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Using Excel: Tips and Tricks, from Beginner to Advanced

PostPosted: Tue Dec 10, 2013 9:25 pm
by James McMahon
A few years ago I never would have guessed that I would be using Excel so much. My journey to political economy was circuitous, and even then I did not anticipate that I would need to reacquaint myself with a program I thought I said, "Goodbye!" to in high school.

This thread is for all advice and questions about using excel. To some of us, excel is a simple and straightforward program; but we quickly forget that people come to political economic empirical research from different intellectual backgrounds, which means that, sometimes, excel or a similar program is an obstacle to doing more thorough investigations.

So let's share ideas, from the simplest to the more advanced!

How to re-base two series to 100.

So you have two series that, overall, are of different size (picture 1). When you plot these two series onto one graph, the scale of the left axis creates a sort of visual warp. The movement of the series with the larger numbers (Series B) is shown more clearly, but the series with smaller numbers (Series A) appears to be a flat line (picture 2).

Re-basing the two series to 100 (or 1, or 10, or any other number) is not your only option to represent the two series, but it is a useful strategy to compare the slopes of the two series. Remember: you can always tell the reader what you are doing: the series are different in size, and a re-base allows for a visual comparison.

STEP 1. Decide which year will be the base of BOTH series.

Re-basing two series essentially means you will put the two series on the same scale because they will have the same value for one of the years.

In this case we will use 1991. So what we are doing is changing the scale of the two series so that, for each of them, 1991 = 100.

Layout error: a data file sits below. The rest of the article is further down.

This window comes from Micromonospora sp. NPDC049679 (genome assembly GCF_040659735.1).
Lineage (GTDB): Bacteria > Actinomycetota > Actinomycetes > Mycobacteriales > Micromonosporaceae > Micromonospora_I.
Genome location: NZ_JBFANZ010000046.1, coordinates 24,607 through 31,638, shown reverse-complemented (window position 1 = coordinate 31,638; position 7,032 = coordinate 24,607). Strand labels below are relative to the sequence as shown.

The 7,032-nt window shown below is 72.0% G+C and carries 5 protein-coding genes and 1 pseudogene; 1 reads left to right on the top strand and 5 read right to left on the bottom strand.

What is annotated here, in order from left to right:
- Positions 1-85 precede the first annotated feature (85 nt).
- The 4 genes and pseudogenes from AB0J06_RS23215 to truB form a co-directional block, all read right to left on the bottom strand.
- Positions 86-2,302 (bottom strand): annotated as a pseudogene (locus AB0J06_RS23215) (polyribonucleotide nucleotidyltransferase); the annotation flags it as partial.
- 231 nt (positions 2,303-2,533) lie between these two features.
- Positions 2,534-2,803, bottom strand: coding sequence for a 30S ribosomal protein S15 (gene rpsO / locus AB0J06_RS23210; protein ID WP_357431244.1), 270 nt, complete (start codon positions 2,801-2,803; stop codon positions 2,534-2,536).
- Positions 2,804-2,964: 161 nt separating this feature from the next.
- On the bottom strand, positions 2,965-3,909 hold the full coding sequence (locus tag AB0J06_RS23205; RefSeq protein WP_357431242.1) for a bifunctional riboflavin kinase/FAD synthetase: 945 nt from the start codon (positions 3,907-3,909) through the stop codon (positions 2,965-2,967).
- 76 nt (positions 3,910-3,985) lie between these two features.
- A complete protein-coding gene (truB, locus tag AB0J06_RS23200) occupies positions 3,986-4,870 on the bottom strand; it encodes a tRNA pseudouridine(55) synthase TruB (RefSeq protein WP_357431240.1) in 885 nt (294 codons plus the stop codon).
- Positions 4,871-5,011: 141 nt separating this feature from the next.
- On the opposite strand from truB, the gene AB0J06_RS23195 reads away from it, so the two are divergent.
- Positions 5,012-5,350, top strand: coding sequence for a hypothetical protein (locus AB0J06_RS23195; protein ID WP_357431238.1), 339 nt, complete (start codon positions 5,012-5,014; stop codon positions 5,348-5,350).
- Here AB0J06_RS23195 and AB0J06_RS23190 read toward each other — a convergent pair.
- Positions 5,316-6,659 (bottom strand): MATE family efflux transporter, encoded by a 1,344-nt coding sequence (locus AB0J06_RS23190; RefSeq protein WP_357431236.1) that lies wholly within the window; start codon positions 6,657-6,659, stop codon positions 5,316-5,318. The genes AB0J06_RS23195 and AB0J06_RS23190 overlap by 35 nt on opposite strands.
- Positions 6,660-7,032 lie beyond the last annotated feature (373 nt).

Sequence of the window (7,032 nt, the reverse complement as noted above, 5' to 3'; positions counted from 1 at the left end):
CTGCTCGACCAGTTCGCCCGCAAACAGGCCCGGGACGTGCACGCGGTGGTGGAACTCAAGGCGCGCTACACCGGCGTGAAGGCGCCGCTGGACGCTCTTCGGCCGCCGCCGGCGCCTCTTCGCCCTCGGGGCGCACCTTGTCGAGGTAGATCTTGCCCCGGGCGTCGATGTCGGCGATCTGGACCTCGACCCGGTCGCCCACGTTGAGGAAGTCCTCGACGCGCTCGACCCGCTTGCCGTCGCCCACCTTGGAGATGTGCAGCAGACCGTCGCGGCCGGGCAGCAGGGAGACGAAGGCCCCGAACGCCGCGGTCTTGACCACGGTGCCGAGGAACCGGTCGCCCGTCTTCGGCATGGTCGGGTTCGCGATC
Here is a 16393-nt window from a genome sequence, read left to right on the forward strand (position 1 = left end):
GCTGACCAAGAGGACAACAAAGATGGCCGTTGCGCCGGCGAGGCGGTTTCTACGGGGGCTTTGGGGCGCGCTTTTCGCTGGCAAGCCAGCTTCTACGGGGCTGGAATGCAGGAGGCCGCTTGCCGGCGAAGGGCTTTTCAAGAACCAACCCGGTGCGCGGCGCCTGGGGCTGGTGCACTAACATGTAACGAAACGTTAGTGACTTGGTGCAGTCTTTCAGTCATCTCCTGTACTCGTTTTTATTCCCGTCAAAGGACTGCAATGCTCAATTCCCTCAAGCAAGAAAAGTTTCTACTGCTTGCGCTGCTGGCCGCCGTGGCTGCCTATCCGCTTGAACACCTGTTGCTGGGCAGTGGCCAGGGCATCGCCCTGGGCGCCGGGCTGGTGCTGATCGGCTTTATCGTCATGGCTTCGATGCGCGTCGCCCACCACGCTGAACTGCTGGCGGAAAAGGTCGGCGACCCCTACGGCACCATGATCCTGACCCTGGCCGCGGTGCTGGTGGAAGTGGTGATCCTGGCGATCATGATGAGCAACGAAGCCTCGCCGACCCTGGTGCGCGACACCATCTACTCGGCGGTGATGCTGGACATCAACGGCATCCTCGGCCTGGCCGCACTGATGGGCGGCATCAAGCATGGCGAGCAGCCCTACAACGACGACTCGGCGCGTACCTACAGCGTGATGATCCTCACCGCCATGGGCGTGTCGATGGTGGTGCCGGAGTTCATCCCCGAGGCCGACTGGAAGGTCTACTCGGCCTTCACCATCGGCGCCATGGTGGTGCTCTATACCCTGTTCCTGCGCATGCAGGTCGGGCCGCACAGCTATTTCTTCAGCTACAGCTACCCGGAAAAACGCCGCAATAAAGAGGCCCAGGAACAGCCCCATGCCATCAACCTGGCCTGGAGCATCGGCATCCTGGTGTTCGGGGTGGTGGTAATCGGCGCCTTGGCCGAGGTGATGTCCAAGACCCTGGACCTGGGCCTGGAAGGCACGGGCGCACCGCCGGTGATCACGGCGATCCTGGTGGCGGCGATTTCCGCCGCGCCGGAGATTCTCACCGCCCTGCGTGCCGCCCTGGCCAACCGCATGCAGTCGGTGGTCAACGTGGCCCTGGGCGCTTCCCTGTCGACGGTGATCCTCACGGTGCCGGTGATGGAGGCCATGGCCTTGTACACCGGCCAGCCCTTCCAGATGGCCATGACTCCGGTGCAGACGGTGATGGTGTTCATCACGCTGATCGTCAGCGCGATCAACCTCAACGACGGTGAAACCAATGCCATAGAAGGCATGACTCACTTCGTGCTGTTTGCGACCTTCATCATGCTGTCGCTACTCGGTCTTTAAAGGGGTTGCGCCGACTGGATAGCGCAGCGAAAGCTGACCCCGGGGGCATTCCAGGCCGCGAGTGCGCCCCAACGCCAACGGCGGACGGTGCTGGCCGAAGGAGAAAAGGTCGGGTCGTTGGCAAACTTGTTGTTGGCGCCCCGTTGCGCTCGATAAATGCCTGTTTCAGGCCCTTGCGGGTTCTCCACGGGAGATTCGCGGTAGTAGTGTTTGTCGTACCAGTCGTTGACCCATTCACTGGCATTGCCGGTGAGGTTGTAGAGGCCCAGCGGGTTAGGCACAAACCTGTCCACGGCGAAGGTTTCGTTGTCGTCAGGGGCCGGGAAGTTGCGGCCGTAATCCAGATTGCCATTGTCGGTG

STEP 2. Re-scale the first series.

For Series A we will divide B3 by itself and then multiply by 100. E3 = (B3/$B$3)*100
$B$3 allows us to fill the rest of the series and use B3 as the constant denominator. The $ sign anchors the cell for the rest of the formula. Thus, E4 = (B4/$B$3)*100, E5 = (B5/$B$3)*100, and so on.

STEP 3. Repeat for the second series.

Start over again for series B, which also needs to be scaled. F3 = (C3/$C$3)*100
Remember to use the 1991 value of Series B for the re-scaled Series B. A remember the $ sign before you drag the formula down. Thus, F4 = (C4/$C$3)*100, F5 = (C5/$C$3)*100, and so on.

Here is the final result:

STEP 4. Graph the two re-based series.


Notice the difference in presentation. Unlike in the first graph, the significant movements of Series A are now comparable to the movements of Series B. Moreover we can see how much Series A grew. What was not visible in the first graph was that Series A, from 1991 to 2007, grew 352%.

FINAL Thoughts:
The decision to re-base two series is a logical one. This means that it should only be done if it makes sense. There are other options (presenting the two series as rates of changes, or using a logarithmic scale). Moreover, there are times when there is a good reason to NOT use the re-base method. For instance, the two series should NOT be re-based if they are in two different units of measurement. If, hypothetically, "Series A" was a percentage and "Series B" was a price level, there may be no logical reason to rebase to 100, particularly for the percent series.